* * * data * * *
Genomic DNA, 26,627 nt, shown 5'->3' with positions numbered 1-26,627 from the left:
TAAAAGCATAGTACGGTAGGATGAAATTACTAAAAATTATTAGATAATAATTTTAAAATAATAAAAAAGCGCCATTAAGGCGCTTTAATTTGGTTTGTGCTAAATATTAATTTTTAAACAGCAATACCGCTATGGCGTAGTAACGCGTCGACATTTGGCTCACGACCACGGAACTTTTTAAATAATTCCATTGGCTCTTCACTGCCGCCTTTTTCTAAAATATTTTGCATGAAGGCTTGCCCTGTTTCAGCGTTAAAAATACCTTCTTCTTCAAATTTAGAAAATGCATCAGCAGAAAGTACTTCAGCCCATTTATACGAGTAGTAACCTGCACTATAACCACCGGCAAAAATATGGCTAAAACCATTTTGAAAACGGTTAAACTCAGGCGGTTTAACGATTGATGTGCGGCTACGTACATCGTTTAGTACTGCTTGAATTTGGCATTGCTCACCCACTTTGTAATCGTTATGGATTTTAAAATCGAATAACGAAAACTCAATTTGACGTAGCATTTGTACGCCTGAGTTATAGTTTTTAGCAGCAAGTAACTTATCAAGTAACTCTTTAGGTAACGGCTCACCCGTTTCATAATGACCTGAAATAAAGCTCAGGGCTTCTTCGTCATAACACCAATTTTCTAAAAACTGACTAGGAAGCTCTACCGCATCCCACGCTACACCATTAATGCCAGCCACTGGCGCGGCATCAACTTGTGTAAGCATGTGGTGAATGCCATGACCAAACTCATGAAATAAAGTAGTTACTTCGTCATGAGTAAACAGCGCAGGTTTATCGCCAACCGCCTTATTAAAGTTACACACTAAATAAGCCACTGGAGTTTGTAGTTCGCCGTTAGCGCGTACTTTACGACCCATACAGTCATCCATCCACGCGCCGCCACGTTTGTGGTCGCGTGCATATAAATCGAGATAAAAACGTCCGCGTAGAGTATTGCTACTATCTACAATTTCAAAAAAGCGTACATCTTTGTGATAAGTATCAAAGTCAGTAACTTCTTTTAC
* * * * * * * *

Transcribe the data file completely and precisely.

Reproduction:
Genomic DNA, 26,627 nt, shown 5'->3' with positions numbered 1-26,627 from the left:
TAAAAGCATAGTACGGTAGGATGAAATTACTAAAAATTATTAGATAATAATTTTAAAATAATAAAAAAGCGCCATTAAGGCGCTTTAATTTGGTTTGTGCTAAATATTAATTTTTAAACAGCAATACCGCTATGGCGTAGTAACGCGTCGACATTTGGCTCACGACCACGGAACTTTTTAAATAATTCCATTGGCTCTTCACTGCCGCCTTTTTCTAAAATATTTTGCATGAAGGCTTGCCCTGTTTCAGCGTTAAAAATACCTTCTTCTTCAAATTTAGAAAATGCATCAGCAGAAAGTACTTCAGCCCATTTATACGAGTAGTAACCTGCACTATAACCACCGGCAAAAATATGGCTAAAACCATTTTGAAAACGGTTAAACTCAGGCGGTTTAACGATTGATGTGCGGCTACGTACATCGTTTAGTACTGCTTGAATTTGGCATTGCTCACCCACTTTGTAATCGTTATGGATTTTAAAATCGAATAACGAAAACTCAATTTGACGTAGCATTTGTACGCCTGAGTTATAGTTTTTAGCAGCAAGTAACTTATCAAGTAACTCTTTAGGTAACGGCTCACCCGTTTCATAATGACCTGAAATAAAGCTCAGGGCTTCTTCGTCATAACACCAATTTTCTAAAAACTGACTAGGAAGCTCTACCGCATCCCACGCTACACCATTAATGCCAGCCACTGGCGCGGCATCAACTTGTGTAAGCATGTGGTGAATGCCATGACCAAACTCATGAAATAAAGTAGTTACTTCGTCATGAGTAAACAGCGCAGGTTTATCGCCAACCGCCTTATTAAAGTTACACACTAAATAAGCCACTGGAGTTTGTAGTTCGCCGTTAGCGCGTACTTTACGACCCATACAGTCATCCATCCACGCGCCGCCACGTTTGTGGTCGCGTGCATATAAATCGAGATAAAAACGTCCGCGTAGAGTATTGCTACTATCTACAATTTCAAAAAAGCGTACATCTTTGTGATAAGTATCAAAGTCAGTAACTTCTTTTAC